Butterfly numbers have been severely hit in recent years due to loss of habitat and some very wet summers. Planting wildflowers is a way of helping them and also gives you the pleasure of seeing more butterflies in your garden. We all know that nectar plants are important and there are many garden flowers and wild flowers which produce lots of nectar. If you are planting cultivated varieties in your garden choose the single rather than double varieties as the doubles often produce no nectar at all.
Nectar is important for the adult butterfly but what about the caterpillars? They also need food plants and each adult butterfly has to seek out particular plants to lay their eggs. When the eggs hatch the caterpillars emerge and find themselves on their correct food plant so they can start eating straight away. The more common butterflies are not too fussy. The ‘Cabbage’ whites are not short of food and the Meadow Brown, Ringlet and Gatekeeper caterpillars feed on common plants such as grasses, ragwort and bramble. The Red Admiral and Peacock are fairly common in our gardens and their caterpillars feed on nettles, the Painted Lady prefers thistles.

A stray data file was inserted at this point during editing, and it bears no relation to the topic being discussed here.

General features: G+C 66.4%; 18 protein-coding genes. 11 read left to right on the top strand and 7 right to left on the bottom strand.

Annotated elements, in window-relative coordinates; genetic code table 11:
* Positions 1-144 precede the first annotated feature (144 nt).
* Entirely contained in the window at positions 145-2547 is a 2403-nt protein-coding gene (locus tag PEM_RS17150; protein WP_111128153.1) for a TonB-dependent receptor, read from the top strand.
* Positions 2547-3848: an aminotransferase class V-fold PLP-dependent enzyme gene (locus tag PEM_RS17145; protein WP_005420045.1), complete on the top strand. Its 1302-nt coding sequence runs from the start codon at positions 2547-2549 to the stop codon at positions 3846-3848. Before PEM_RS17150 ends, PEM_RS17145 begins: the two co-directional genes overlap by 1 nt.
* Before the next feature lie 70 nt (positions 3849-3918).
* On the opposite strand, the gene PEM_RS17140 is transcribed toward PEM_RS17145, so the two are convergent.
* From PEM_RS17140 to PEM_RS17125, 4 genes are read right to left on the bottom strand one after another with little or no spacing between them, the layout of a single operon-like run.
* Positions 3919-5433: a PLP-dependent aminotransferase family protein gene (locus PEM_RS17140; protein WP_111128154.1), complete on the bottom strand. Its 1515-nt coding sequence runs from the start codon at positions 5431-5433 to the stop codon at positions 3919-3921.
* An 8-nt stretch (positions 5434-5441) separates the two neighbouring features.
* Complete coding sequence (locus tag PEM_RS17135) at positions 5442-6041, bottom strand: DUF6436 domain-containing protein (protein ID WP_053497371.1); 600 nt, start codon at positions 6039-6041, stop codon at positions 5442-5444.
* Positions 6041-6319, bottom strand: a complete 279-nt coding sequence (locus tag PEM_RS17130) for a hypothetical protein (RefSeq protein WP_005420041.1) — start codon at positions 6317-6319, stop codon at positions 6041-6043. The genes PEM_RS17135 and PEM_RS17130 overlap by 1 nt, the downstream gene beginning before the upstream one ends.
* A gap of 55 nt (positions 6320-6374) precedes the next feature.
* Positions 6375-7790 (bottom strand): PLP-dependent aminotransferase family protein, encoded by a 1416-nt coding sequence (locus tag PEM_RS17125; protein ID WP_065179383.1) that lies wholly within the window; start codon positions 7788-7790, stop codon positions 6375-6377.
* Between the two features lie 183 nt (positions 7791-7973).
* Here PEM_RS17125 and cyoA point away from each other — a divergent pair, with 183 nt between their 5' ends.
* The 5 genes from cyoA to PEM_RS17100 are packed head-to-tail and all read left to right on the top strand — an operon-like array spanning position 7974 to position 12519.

It is the less common butterflies which are suffering most from habitat loss because their food plants are rarer now in the wild and only the true wildflower will do. Here are some examples along with the caterpillars that rely on them:
Birdsfoot trefoil: Common blue, Green hairstreak, Dingy skipper, Wood white, Clouded yellow, Brown argus
Dog violet: Small pearl-bordered fritillary, Pearl-bordered fritillary, High brown fritillary, Dark green fritillary, Silver washed fritillary
Buckthorn (and Alder buckthorn): Brimstone
Agrimony (and Wild strawberry): Grizzled skipper,
Meadow vetchling: Wood white
Honeysuckle: White admiral
Primrose: Pearl-bordered fritillary, Duke of Burgundy
Wild thyme (& Wild marjoram): Large blue
Red clover : Clouded yellows, Mazarine blue, Short-tailed blue
Devils bit scabious (& Field scabious): Marsh fritillary
A full list is available on www.ukbutterflies.co.uk/foodplants.php
If you enjoy spotting butterflies why not sign up to irecord and add your findings to the national database: www.brc.ac.uk/irecord
To help you identify the butterflies in your garden visit the butterfly conservation page to identify your butterfly.
It’s best to plant several clumps or drifts of one species so that there is plenty available. You could also do some research to find out which species are struggling in your area. Do the butterflies a favour and plant some wild flowers in your garden this year.